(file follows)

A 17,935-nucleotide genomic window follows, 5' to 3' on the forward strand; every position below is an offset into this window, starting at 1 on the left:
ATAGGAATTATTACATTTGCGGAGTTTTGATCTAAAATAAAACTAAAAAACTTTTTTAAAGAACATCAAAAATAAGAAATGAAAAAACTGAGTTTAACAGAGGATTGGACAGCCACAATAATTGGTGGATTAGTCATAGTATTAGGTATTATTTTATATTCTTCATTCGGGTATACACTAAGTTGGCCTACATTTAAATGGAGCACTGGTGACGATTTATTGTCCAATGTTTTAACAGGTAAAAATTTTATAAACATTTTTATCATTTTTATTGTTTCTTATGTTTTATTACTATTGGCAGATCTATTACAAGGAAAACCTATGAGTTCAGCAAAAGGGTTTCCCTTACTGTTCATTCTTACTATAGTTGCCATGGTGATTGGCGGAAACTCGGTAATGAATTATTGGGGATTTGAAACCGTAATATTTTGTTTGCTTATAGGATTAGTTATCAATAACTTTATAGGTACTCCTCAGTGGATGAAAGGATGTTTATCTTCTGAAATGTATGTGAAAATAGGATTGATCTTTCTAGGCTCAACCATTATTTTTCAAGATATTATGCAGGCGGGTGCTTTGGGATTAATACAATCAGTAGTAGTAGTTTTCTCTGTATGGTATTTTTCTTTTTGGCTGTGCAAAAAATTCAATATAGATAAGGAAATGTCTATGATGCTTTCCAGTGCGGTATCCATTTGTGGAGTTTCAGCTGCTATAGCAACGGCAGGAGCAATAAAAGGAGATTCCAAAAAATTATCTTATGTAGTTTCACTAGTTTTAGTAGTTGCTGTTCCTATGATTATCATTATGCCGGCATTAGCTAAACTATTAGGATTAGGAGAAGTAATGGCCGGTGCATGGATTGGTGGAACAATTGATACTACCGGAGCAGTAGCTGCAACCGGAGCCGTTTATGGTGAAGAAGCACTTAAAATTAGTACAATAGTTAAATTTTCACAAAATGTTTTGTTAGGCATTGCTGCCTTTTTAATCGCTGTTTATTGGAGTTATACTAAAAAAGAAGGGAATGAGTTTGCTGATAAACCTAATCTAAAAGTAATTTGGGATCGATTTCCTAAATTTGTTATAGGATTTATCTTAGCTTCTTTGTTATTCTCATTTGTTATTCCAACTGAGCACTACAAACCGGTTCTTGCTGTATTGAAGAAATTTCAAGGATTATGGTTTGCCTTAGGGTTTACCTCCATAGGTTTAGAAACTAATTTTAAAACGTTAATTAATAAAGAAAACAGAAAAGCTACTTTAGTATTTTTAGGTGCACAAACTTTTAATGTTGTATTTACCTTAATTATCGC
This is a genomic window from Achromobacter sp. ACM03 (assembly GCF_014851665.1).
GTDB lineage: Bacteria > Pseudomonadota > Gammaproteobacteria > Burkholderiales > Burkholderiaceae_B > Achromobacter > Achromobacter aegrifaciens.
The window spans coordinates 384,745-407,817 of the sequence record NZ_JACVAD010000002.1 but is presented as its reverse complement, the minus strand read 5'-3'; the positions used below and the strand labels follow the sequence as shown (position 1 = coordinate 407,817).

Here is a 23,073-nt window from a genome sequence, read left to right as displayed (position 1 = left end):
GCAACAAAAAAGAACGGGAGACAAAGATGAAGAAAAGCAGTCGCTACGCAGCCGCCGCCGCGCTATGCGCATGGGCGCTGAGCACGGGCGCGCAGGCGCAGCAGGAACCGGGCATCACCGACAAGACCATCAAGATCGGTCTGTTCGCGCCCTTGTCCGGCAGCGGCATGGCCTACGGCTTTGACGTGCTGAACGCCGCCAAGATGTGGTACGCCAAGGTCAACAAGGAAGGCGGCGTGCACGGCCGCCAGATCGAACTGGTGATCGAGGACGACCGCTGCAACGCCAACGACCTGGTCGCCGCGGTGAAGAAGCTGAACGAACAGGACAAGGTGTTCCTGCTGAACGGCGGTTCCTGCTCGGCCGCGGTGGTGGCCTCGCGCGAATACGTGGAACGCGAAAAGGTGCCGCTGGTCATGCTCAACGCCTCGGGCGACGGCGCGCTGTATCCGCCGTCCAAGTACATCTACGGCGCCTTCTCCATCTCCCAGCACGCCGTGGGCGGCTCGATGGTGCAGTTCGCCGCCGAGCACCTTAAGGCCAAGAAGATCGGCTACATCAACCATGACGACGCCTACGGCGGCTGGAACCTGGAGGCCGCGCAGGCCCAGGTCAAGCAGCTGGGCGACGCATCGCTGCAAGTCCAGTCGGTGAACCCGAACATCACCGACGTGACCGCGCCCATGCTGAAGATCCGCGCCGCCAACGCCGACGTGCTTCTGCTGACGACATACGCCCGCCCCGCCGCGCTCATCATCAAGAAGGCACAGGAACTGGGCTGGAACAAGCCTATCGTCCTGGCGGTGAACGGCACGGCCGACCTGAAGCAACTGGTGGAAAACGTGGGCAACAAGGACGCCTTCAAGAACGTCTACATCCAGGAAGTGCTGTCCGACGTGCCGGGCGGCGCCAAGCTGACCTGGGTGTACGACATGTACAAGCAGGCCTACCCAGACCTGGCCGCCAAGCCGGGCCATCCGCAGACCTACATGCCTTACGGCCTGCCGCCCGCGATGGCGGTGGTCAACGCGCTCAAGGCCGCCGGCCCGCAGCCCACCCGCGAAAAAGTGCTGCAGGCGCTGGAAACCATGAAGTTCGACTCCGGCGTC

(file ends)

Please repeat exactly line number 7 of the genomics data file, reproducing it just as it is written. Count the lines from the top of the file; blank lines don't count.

GCAACAAAAAAGAACGGGAGACAAAGATGAAGAAAAGCAGTCGCTACGCAGCCGCCGCCGCGCTATGCGCATGGGCGCTGAGCACGGGCGCGCAGGCGCAGCAGGAACCGGGCATCACCGACAAGACCATCAAGATCGGTCTGTTCGCGCCCTTGTCCGGCAGCGGCATGGCCTACGGCTTTGACGTGCTGAACGCCGCCAAGATGTGGTACGCCAAGGTCAACAAGGAAGGCGGCGTGCACGGCCGCCAGATCGAACTGGTGATCGAGGACGACCGCTGCAACGCCAACGACCTGGTCGCCGCGGTGAAGAAGCTGAACGAACAGGACAAGGTGTTCCTGCTGAACGGCGGTTCCTGCTCGGCCGCGGTGGTGGCCTCGCGCGAATACGTGGAACGCGAAAAGGTGCCGCTGGTCATGCTCAACGCCTCGGGCGACGGCGCGCTGTATCCGCCGTCCAAGTACATCTACGGCGCCTTCTCCATCTCCCAGCACGCCGTGGGCGGCTCGATGGTGCAGTTCGCCGCCGAGCACCTTAAGGCCAAGAAGATCGGCTACATCAACCATGACGACGCCTACGGCGGCTGGAACCTGGAGGCCGCGCAGGCCCAGGTCAAGCAGCTGGGCGACGCATCGCTGCAAGTCCAGTCGGTGAACCCGAACATCACCGACGTGACCGCGCCCATGCTGAAGATCCGCGCCGCCAACGCCGACGTGCTTCTGCTGACGACATACGCCCGCCCCGCCGCGCTCATCATCAAGAAGGCACAGGAACTGGGCTGGAACAAGCCTATCGTCCTGGCGGTGAACGGCACGGCCGACCTGAAGCAACTGGTGGAAAACGTGGGCAACAAGGACGCCTTCAAGAACGTCTACATCCAGGAAGTGCTGTCCGACGTGCCGGGCGGCGCCAAGCTGACCTGGGTGTACGACATGTACAAGCAGGCCTACCCAGACCTGGCCGCCAAGCCGGGCCATCCGCAGACCTACATGCCTTACGGCCTGCCGCCCGCGATGGCGGTGGTCAACGCGCTCAAGGCCGCCGGCCCGCAGCCCACCCGCGAAAAAGTGCTGCAGGCGCTGGAAACCATGAAGTTCGACTCCGGCGTC